How to add CPU_MODEL
strauman at slac.stanford.edu
Wed Oct 15 20:33:39 UTC 2008
Just my 2-cents:
PPC has been plagued with a jungle of
which is a nightmare to maintain.
- do not use / implement exotic features that provide small gain
(especially such features that are likely to disappear in future
versions of the CPU)
- use run-time detection as much as possible
- keep CPU-specifica in a dedicated library rather than
sprinkling #ifdefs all over the code-base.
- do NOT advocate creation of a new gcc multilib if
this only for the purpose of getting a -D_my_cpu_flavor
symbol defined. gcc multilibs should ONLY be used
- differences in API
- difference in instruction set (includes co-processors)
- *NOTHING* that does not affect gcc's code generation
in a binary-incompatible way justifies a multilib.
E.g., if you do magic using assembly
code then you normally don't need special gcc flags.
Gcc does not know what 'special' instructions you use
from assembly code.
- keep cpu-flavor specific stuff which cannot be switched
at run-time and where you must use conditionally compiled code
out of cpukit. You can then -D_my_cpu_flavor in the BSP's
'custom' Makefile snippet.
Leon Pollak wrote:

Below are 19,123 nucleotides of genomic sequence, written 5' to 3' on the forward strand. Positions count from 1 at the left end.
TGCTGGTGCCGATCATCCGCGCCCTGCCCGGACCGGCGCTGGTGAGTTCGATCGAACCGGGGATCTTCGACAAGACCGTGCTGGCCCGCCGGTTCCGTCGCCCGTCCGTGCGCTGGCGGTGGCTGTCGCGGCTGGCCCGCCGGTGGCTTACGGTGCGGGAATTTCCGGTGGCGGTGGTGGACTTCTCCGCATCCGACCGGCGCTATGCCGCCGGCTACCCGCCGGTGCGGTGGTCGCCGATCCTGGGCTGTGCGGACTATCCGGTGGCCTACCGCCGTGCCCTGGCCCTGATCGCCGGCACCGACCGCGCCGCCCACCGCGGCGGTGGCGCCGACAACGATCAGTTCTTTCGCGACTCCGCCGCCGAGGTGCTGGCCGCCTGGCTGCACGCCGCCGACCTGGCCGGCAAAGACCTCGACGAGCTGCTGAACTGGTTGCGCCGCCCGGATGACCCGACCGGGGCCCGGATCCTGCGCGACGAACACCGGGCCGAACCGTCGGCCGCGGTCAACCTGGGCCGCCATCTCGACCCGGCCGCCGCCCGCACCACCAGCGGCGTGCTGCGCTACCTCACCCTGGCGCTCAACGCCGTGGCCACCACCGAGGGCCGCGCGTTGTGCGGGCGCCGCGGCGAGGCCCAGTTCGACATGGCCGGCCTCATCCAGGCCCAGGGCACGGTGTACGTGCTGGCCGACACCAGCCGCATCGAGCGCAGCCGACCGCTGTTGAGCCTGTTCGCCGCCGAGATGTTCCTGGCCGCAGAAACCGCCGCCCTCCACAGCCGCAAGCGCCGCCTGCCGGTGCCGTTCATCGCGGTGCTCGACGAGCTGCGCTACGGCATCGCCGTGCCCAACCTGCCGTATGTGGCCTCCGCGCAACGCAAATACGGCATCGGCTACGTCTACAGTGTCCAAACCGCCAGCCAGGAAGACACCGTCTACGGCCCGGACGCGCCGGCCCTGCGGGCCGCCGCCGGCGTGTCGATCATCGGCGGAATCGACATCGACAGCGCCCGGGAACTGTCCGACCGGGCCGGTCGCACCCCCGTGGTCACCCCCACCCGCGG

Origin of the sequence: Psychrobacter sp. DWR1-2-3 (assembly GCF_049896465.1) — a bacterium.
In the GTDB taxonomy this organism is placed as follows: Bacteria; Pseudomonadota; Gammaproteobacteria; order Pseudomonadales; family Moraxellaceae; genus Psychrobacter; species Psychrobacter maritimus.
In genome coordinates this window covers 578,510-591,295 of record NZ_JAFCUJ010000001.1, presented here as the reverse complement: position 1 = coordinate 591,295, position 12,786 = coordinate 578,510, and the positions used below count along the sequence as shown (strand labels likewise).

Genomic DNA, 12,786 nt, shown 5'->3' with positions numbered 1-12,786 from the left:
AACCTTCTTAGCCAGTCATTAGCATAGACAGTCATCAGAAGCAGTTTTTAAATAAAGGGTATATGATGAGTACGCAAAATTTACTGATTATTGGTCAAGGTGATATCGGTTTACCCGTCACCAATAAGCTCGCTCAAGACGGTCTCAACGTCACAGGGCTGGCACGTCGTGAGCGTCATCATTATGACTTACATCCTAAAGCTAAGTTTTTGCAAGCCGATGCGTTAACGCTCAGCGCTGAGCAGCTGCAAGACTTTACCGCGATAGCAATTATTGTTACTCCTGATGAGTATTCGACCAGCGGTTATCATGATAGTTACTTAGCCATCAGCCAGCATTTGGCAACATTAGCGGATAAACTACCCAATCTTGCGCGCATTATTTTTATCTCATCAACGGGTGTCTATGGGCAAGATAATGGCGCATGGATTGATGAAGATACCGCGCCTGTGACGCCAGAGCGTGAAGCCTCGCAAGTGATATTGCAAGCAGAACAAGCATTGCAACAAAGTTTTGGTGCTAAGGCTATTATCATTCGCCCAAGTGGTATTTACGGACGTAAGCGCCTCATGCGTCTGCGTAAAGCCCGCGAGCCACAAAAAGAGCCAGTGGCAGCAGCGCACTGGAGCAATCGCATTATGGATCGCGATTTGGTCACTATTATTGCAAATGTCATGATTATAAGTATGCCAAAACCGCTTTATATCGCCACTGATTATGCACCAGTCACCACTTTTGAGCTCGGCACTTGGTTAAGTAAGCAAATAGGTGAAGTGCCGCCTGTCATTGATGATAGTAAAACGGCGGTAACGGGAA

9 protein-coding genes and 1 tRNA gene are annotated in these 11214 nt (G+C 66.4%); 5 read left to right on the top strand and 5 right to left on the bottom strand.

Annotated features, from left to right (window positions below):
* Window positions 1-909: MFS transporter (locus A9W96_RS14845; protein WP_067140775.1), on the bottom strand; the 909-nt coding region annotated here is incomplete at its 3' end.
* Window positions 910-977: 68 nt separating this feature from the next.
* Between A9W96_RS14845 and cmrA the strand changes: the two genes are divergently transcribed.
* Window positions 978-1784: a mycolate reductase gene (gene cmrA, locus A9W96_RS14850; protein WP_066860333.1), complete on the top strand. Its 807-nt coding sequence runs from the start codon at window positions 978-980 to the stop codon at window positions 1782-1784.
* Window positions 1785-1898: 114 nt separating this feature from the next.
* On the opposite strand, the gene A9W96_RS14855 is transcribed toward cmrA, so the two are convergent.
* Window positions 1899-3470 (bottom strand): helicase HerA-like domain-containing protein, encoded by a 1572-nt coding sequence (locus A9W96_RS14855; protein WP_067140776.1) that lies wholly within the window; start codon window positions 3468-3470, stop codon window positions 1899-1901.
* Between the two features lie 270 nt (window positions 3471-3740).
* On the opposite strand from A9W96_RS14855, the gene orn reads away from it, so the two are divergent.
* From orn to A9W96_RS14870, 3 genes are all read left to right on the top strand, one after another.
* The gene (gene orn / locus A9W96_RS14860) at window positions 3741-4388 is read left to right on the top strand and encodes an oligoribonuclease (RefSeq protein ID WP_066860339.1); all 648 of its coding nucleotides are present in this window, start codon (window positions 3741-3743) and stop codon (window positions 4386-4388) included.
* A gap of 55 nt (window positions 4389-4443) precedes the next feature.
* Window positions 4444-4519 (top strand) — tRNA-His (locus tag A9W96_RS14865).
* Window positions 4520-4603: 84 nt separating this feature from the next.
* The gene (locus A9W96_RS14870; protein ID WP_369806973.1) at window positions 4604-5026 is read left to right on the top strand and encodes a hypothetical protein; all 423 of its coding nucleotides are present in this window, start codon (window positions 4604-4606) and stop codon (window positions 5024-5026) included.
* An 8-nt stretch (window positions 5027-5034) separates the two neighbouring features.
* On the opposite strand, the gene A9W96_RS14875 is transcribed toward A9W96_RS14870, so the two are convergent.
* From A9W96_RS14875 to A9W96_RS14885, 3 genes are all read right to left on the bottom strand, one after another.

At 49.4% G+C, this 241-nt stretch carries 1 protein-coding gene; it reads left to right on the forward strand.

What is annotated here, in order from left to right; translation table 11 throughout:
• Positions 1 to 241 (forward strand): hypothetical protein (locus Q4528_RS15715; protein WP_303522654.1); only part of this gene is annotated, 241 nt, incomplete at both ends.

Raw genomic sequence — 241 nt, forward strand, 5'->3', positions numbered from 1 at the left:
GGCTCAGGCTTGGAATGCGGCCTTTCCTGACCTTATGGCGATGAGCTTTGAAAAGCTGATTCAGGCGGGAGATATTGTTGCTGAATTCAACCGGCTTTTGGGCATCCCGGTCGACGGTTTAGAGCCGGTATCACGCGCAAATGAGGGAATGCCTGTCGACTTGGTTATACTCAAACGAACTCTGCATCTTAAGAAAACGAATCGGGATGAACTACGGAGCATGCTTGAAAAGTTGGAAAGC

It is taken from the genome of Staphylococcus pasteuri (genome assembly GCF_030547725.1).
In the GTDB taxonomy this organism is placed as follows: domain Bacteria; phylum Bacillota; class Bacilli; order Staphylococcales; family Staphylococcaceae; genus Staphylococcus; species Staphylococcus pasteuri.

> Hello, all.
> I've spent a lot of time reading the docs and must admit that still not
> I am using MPC8247 which is the "sub-model" of MPC8272 which is in
> turn "sub-model" of MPC8260.
> First of all, RTEMS tree does not recognize the MPC82xx family, but has only
> MPC8260. I saw very few references to mpc8242, but too few to understand how
> it works.
> But there are some differences between all these models which I do not know
> how to treat locally in BSP files. For example, the MPC8260 has 16KB+4KB
> dpram, while MPC8272 has 8KB+4KB. Or MPC8247 does not have SCC2, while
> MPC8260 does have. And so on.
> Where can I find some help to read about adding the CPU model without loosing
> most of the "main" processor (MPC8260 in my case) features?
> Thanks ahead.
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